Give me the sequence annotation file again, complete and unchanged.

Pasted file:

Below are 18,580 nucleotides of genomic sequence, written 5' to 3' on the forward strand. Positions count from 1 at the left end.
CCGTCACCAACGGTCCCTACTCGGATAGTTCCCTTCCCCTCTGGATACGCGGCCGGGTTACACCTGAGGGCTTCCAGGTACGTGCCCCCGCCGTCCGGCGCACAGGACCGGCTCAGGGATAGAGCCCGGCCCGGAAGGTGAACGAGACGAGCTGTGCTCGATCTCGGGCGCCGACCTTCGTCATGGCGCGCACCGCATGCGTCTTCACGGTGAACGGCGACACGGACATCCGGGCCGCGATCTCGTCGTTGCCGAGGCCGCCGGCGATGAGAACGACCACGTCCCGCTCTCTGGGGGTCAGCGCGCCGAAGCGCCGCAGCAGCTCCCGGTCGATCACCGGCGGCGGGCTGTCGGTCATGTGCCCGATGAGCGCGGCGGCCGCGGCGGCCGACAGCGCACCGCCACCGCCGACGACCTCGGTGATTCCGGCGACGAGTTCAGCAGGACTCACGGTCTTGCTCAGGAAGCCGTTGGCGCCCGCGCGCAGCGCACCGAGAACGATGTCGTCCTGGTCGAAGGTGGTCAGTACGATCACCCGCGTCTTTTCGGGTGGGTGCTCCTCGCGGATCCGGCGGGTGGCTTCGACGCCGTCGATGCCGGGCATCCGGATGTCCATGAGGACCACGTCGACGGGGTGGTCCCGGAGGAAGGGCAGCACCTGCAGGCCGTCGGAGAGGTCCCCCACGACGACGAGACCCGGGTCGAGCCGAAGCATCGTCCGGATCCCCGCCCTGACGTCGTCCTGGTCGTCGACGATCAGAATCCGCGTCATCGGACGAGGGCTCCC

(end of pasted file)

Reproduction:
Below are 18,580 nucleotides of genomic sequence, written 5' to 3' on the forward strand. Positions count from 1 at the left end.
CCGTCACCAACGGTCCCTACTCGGATAGTTCCCTTCCCCTCTGGATACGCGGCCGGGTTACACCTGAGGGCTTCCAGGTACGTGCCCCCGCCGTCCGGCGCACAGGACCGGCTCAGGGATAGAGCCCGGCCCGGAAGGTGAACGAGACGAGCTGTGCTCGATCTCGGGCGCCGACCTTCGTCATGGCGCGCACCGCATGCGTCTTCACGGTGAACGGCGACACGGACATCCGGGCCGCGATCTCGTCGTTGCCGAGGCCGCCGGCGATGAGAACGACCACGTCCCGCTCTCTGGGGGTCAGCGCGCCGAAGCGCCGCAGCAGCTCCCGGTCGATCACCGGCGGCGGGCTGTCGGTCATGTGCCCGATGAGCGCGGCGGCCGCGGCGGCCGACAGCGCACCGCCACCGCCGACGACCTCGGTGATTCCGGCGACGAGTTCAGCAGGACTCACGGTCTTGCTCAGGAAGCCGTTGGCGCCCGCGCGCAGCGCACCGAGAACGATGTCGTCCTGGTCGAAGGTGGTCAGTACGATCACCCGCGTCTTTTCGGGTGGGTGCTCCTCGCGGATCCGGCGGGTGGCTTCGACGCCGTCGATGCCGGGCATCCGGATGTCCATGAGGACCACGTCGACGGGGTGGTCCCGGAGGAAGGGCAGCACCTGCAGGCCGTCGGAGAGGTCCCCCACGACGACGAGACCCGGGTCGAGCCGAAGCATCGTCCGGATCCCCGCCCTGACGTCGTCCTGGTCGTCGACGATCAGAATCCGCGTCATCGGACGAGGGCTCCC